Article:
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Chambers's Edinburgh Journal, No. 429 - Volume 17, New Series, March 20, 1852 by Various
page 2 of 72 (02%)
prospects of the next twenty years--a long enough space for a man to
look forward to in anything else than a dream. War, it is true, may
intervene, or some other terrible catastrophe; but we shall not admit
this into our hypothesis, which proceeds on the assumption, that
although people may wrangle here and there, and here and there fly at
each other's throats, still the bulk of civilised mankind will go on
tranquilly enough to present no direct barrier to the advancing tide.
Here is a list of a few trifles in expectation.

A line of communication by railway from England to the principal
cities in India, interrupted only by narrow sea-channels, and these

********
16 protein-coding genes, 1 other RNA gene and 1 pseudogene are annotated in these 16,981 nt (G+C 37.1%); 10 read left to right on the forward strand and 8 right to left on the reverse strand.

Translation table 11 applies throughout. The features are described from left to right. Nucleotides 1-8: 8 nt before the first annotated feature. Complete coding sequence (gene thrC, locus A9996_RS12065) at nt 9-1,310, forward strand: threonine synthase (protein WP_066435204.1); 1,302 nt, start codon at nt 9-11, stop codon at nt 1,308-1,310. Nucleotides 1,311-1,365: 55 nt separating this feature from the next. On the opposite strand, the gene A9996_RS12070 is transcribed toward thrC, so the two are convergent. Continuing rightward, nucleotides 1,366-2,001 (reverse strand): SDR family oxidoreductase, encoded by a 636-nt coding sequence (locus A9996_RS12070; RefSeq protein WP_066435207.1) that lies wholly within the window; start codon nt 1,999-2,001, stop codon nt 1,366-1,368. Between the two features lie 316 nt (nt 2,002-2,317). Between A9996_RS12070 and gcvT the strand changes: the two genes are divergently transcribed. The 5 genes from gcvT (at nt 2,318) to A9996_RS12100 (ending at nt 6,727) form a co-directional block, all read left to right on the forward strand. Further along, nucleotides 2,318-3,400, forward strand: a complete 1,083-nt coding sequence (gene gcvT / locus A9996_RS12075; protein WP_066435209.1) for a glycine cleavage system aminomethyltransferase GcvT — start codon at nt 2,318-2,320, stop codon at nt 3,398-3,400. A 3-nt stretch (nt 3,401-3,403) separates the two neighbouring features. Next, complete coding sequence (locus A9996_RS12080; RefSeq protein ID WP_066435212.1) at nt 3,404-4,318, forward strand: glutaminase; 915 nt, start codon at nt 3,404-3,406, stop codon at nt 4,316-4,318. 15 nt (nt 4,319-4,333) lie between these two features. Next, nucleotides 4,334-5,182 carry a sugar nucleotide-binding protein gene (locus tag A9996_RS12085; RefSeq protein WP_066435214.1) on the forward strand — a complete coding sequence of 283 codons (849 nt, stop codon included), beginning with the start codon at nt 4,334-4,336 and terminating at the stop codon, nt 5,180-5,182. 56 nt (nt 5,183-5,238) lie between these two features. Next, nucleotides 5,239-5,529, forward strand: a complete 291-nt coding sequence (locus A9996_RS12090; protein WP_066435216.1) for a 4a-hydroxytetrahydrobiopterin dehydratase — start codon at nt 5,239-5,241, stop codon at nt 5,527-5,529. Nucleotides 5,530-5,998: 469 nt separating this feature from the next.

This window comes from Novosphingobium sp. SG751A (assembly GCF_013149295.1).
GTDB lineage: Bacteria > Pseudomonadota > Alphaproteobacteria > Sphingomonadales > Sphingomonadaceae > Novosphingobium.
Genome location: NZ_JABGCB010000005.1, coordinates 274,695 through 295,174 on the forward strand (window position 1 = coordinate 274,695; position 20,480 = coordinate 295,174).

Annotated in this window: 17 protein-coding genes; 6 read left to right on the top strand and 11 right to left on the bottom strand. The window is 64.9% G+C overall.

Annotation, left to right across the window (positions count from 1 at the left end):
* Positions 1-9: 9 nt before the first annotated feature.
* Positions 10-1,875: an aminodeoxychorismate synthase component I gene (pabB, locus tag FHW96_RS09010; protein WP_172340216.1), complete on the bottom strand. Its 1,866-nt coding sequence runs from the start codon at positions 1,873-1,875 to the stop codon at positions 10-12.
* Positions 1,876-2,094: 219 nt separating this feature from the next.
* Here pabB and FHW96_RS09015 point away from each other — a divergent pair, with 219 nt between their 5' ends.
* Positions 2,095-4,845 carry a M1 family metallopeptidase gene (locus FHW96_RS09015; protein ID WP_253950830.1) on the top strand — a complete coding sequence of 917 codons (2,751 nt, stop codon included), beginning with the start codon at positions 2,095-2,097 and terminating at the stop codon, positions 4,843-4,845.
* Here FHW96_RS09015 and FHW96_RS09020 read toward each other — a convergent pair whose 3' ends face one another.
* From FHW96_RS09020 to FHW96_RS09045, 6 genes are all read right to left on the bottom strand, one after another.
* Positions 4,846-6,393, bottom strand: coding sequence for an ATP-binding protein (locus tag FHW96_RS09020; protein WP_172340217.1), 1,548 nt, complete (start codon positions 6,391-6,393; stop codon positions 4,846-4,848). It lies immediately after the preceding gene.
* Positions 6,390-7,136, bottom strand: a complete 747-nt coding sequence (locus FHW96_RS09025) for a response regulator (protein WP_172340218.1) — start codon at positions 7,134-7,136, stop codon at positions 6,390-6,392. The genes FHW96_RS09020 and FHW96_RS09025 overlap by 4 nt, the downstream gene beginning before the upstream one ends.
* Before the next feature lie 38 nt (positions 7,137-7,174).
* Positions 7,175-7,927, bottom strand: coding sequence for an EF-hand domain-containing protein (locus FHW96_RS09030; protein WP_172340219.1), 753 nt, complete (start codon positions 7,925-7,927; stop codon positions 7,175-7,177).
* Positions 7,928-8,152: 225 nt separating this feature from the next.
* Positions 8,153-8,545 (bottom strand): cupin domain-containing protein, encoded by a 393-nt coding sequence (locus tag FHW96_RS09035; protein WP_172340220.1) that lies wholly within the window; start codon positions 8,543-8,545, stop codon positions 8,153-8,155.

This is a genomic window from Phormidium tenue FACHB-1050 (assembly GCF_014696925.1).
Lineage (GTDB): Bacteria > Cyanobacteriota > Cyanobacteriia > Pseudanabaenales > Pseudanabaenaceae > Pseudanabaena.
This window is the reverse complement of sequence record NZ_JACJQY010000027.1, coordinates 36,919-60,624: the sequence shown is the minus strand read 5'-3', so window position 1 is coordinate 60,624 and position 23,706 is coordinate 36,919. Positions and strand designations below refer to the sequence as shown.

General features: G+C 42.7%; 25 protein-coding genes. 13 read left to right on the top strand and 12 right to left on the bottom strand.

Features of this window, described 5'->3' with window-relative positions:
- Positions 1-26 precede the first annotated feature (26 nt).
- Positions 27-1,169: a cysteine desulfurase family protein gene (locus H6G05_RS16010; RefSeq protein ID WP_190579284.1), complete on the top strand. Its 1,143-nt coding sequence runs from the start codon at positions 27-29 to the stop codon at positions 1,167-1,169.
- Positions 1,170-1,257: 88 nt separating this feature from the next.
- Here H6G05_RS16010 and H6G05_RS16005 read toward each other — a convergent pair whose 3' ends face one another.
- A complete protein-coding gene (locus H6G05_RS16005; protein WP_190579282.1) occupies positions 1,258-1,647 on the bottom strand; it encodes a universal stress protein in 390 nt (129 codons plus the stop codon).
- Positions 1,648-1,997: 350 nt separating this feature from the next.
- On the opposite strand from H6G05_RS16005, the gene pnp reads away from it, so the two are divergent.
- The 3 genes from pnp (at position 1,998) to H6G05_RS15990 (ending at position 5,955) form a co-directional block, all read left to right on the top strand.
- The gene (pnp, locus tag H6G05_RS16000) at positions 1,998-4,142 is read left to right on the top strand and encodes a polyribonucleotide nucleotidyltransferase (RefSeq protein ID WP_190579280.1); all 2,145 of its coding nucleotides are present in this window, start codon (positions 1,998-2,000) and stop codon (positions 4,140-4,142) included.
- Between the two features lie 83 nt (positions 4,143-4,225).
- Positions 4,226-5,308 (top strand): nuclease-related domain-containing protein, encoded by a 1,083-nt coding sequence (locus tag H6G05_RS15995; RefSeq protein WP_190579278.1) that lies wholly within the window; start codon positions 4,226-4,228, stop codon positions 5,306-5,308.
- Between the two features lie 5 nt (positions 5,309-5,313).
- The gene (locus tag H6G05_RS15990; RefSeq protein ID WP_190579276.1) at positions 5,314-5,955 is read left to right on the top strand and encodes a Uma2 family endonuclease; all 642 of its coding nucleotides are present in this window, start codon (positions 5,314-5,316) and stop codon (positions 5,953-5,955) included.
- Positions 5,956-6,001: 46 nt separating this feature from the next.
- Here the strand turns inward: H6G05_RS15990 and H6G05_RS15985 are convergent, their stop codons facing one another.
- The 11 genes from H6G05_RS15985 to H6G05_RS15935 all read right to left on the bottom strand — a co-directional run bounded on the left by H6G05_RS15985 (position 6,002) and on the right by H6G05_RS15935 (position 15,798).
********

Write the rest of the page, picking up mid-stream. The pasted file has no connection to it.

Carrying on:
bridged by steamboats. It will then be possible to travel from London
to Calcutta in a week.

At the same time, there will be railways to other parts of
Asia--Ispahan, Bagdad, Damascus, and Jerusalem. From the
last-mentioned city, a line will probably proceed through the land of
Edom, to Suez and Cairo; thence to Alexandria. This last portion is
already in hand. Think of a railway station in the Valley of
Jehoshaphat! As the course of the Jordan presents few 'engineering
difficulties,' there might be a single line all the way from Nazareth
to the Dead Sea, on which a steamer might take passengers to the
neighbourhood of Petra. At a point near the shore of that mysterious
sheet of water, a late traveller indicates the spot where Lot's wife
was transformed into a pillar of salt. How interesting it would be to
make this a stopping-place for tourists to view the adjacent
scenery--rocky, wild, and scorched, as if fresh from the wondrous work
of devastation!

It cannot be doubted that in a period much short of twenty years,
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